History of Northern Recon Group Donations
In 2016, Dann Spear, the Museum of Forgotten Warriors Founder and Curator contacted the Northern Recon Group about a military vehicle display request from the Feather Falls Casino. The Feather Falls Casino wanted to rent some of the military vehicles from the Museum of Forgotten Warriors. Dann Spear explained that the vehicles at the museum were on permanent display and not able to be rented. Dann Spear then suggested the Northern Recon Group (NRG) was a partner with the Museum and that the NRG could help with a display of historical military vehicles.
The Feather Falls Casino then contacted the NRG President, Floyd Jones and arranged a historic military vehicle display. This was the very first experience with the NRG and Feather Falls Casino partnership. Following the display of our vehicles, the first donation check from the Feather Falls Casino was presented to the Museum of Forgotten Warriors in November 2016.
The Feather Falls Casino was impressed with how we displayed our historic military vehicles and the professionalism of the NRG members. The Casino then invited a few NRG members to assist with parking and event safety at large outdoor events located at the Casino. In return, the Casino would donate to non-profit organizations that the Northern Recon Group suggested.
Since 2016, the partnership with the Northern Recon Group and Feather Falls Casino has developed into a one of a kind that has donated to approximately 35 veterans’ groups, museums, and non-profit organizations. Over the last three years, since 2016, the Feather Falls Casino has donated approximately $70,000 to veterans’ groups, museums, and non-profit organizations, on behalf of the Northern Recon Group.
2021 Non-Profit Donations
Beale Air Force Base 9th AMX Booster Club Beale Air Force Base 9th AMXS Booster Club
Back the Badge Yuba-Sutter Habitat for Humanity in Marysville, CA
Feather Falls Casino Fundraiser Tattoo Convention Feb 2020
Check delivered to Habitat for Humanity Patti Archuleta family services Supervisor
Check delivered to St Vincent De Paul
Durham American Legion Commander Rick Farley is shown holding the $1,000 donation received from Feather Falls Casino for having participated in the military vehicle display at Feather Falls’ Rib Cook-off event on Saturday, September 21, 2019. The American Legion 5-ton cargo truck was displayed along with a number of other historic military vehicles provided by members of the Northern Recon Group, as well as the Huey helicopter provided by members of the Vietnam Helicopter Association – with the two groups’ members present to provide answers to the many questions posed by the attendees at the Cook-off. The generous donation to Durham’s Post will help with maintenance and upkeep of the large vehicle. While Durham has not had a lot of high-water years in recent memory, the A.M. General, six-wheel drive high clearance truck owned and operated through the auspices of the Durham American Legion, with the primary driver Vietnam veteran Rick Farley could be pressed into service if needed. The high clearance of the vehicle, along with the non-skid ladder attached to the back will allow for safe removal of people from homes or businesses if flooding occurred.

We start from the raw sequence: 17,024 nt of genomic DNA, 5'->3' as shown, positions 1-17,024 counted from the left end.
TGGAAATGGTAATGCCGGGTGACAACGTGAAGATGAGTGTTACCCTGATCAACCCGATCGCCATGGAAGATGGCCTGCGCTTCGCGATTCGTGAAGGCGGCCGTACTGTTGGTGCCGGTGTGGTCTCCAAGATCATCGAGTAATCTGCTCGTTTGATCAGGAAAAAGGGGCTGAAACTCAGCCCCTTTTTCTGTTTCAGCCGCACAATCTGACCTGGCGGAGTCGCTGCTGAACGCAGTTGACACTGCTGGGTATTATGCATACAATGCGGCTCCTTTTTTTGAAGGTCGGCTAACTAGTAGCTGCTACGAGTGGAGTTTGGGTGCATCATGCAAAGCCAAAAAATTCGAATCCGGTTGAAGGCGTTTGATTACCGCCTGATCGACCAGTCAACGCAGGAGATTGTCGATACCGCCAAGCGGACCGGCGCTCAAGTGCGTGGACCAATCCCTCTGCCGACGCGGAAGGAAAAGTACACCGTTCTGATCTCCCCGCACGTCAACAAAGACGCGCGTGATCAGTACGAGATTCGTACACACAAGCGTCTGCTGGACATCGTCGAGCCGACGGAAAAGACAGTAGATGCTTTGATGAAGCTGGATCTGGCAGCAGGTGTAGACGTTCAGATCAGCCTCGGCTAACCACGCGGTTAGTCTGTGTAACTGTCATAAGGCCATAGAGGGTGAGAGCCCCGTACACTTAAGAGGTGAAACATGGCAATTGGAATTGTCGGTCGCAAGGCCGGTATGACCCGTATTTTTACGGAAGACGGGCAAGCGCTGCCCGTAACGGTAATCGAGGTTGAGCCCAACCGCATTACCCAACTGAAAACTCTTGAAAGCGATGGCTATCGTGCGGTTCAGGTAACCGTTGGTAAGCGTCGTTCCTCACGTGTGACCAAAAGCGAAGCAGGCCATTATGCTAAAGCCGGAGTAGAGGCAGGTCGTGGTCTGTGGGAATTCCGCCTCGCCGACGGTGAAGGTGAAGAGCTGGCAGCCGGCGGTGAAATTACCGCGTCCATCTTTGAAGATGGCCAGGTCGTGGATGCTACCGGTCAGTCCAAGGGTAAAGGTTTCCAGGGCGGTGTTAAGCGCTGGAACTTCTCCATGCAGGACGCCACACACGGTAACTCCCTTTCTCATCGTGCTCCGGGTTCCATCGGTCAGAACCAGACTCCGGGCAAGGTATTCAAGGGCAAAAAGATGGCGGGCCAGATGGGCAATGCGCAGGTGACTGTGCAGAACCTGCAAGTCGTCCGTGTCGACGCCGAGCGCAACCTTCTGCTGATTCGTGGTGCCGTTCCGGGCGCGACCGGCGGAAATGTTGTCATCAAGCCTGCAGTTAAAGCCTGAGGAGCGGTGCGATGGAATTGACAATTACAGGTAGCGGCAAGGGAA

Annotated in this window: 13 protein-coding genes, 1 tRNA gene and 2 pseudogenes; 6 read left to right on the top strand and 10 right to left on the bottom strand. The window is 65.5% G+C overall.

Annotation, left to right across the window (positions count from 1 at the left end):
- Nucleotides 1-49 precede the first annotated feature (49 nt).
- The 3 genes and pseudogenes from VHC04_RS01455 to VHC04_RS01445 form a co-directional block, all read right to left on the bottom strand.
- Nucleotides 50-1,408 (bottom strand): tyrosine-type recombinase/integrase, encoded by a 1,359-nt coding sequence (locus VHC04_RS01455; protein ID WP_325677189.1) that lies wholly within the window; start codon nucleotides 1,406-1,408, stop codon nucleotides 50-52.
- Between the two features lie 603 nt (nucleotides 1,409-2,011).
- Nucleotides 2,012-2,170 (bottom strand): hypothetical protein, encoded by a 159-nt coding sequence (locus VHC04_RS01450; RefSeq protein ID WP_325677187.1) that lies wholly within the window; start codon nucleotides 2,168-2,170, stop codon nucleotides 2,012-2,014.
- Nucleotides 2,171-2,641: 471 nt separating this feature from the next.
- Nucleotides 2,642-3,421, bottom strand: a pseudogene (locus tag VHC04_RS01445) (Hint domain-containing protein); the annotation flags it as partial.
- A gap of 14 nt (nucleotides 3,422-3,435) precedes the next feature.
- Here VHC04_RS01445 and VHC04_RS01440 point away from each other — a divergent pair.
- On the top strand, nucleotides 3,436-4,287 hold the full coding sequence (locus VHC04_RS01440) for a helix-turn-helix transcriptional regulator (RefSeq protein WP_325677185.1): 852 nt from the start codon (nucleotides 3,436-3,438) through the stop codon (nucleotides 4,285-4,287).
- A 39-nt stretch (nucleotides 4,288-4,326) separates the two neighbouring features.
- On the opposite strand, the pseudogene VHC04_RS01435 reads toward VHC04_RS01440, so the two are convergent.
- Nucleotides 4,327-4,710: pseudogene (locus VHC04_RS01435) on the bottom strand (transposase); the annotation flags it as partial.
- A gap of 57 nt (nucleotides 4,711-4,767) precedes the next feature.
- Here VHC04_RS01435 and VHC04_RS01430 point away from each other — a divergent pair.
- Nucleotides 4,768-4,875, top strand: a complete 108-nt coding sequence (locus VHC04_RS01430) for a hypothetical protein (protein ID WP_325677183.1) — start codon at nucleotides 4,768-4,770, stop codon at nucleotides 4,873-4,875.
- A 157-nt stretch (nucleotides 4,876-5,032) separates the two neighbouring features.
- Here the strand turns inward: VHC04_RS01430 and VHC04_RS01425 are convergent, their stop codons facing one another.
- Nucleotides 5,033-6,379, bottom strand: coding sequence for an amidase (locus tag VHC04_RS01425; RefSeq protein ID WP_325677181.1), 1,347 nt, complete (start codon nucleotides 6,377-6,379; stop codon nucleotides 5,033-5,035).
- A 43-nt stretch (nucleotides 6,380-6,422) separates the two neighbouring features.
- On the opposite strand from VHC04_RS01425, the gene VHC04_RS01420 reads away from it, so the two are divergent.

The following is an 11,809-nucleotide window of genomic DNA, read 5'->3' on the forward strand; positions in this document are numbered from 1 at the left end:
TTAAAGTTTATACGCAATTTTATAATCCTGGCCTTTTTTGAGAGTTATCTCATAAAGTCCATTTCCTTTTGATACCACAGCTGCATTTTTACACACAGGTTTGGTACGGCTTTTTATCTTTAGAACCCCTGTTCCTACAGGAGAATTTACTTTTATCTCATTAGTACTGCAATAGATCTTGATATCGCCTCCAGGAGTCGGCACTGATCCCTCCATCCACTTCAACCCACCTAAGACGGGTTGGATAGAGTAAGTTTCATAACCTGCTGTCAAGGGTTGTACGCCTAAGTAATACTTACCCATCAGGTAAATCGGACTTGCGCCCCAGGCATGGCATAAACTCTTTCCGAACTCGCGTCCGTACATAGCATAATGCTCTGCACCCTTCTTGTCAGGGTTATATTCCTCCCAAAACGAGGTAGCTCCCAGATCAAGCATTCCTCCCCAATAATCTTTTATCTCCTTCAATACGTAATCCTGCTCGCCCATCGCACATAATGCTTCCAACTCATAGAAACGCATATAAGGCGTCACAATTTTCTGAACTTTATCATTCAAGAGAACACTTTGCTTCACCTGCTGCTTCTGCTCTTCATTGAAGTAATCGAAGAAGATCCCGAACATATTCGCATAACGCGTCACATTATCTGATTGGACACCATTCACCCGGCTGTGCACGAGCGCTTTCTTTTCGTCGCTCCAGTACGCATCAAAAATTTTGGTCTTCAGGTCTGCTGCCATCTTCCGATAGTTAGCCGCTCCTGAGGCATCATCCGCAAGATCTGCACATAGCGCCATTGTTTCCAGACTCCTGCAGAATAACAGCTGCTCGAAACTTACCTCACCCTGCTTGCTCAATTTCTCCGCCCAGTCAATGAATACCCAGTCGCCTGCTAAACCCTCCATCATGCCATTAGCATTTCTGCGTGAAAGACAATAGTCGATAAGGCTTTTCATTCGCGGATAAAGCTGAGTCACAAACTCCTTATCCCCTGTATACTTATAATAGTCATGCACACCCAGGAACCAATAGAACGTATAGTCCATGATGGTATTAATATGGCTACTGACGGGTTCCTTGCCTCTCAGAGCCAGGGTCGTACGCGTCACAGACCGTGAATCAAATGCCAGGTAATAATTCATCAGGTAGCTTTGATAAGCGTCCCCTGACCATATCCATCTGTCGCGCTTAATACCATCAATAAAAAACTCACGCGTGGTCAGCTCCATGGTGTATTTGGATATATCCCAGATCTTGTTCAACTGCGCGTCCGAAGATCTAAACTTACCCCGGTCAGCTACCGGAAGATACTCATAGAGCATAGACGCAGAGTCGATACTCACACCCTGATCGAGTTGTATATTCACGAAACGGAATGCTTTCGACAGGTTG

Floyd presenting a donation check to Roberta Spear for the Museum from the Feather Falls Casino on behalf of the Northern Recon Group
NRG presents a donation check to the Linda American Legion Post 807 from the Feather Falls Casino on behalf of the Northern Recon Group.
NRG presents a donation check to the Olivehurst VFW Post 4095 from the Feather Falls Casino on behalf of the Northern Recon Group.
NRG Donation to CHP Explorers
Thank you for your organizations generous donation to Explorer Post 285.
Officer S. California Highway Patrol Yuba-Sutter Area
Donation Veterans Historic Association
Editor, Military Trader and Military Vehicles Magazine
5 Tips for making the Hobby STRONG
“Went to a show. Talked to vendors. ‘Gotta get the young involved’ was the most common statement I heard.
Though this was my show synopsis for an event I recently attended, it could have described any show I have I have attended during the last three or four years.
WHAT HAVE YOU DONE FOR THE HOBBY LATELY?
I just nod and smile when I hear someone on the other side of the table insist, “We have to get the young involved.” My first reaction has been, “In your collecting career, when have you EVER seen the young involved in numbers that made a significant impact?”
This is an old person’s hobby. Collecting militaria and restoring military vehicles tends to be done by people who have two things: Money and time on their hands. These are two characteristics not generally associated with the “young” who are just beginning their careers and families.
Yes, you can hand out a free patch to a kid or give a scout troop ride in your deuce-and-a-half, but these kids are not going be dropping thousands of dollars in our hobby during our collecting careers (unless you are willing — or able — to wait for about 20 or 30 years for those seeds to mature).
Oh, but it sounds noble to say “get the kids involved.” That is a nice, empty demand that makes the speaker feel powerful, but it actually doesn’t deliver any solutions.
The second thing I say when someone tells me “You gotta get the young involved!” is, “Let’s get YOU involved!” If you want to make a difference in the hobby, the best method is for you to get involved.
Here is the kicker…buying another Jeep, helmet, uniform, or medal is a self-serving activity and does not count as “Getting involved.” If you REALLY want to make a difference, you have to look beyond your personal passion and share your enthusiasm. You have to share it with groups of people who have the means to contribute to the lifeblood of our hobby—buying and selling militaria and military vehicles.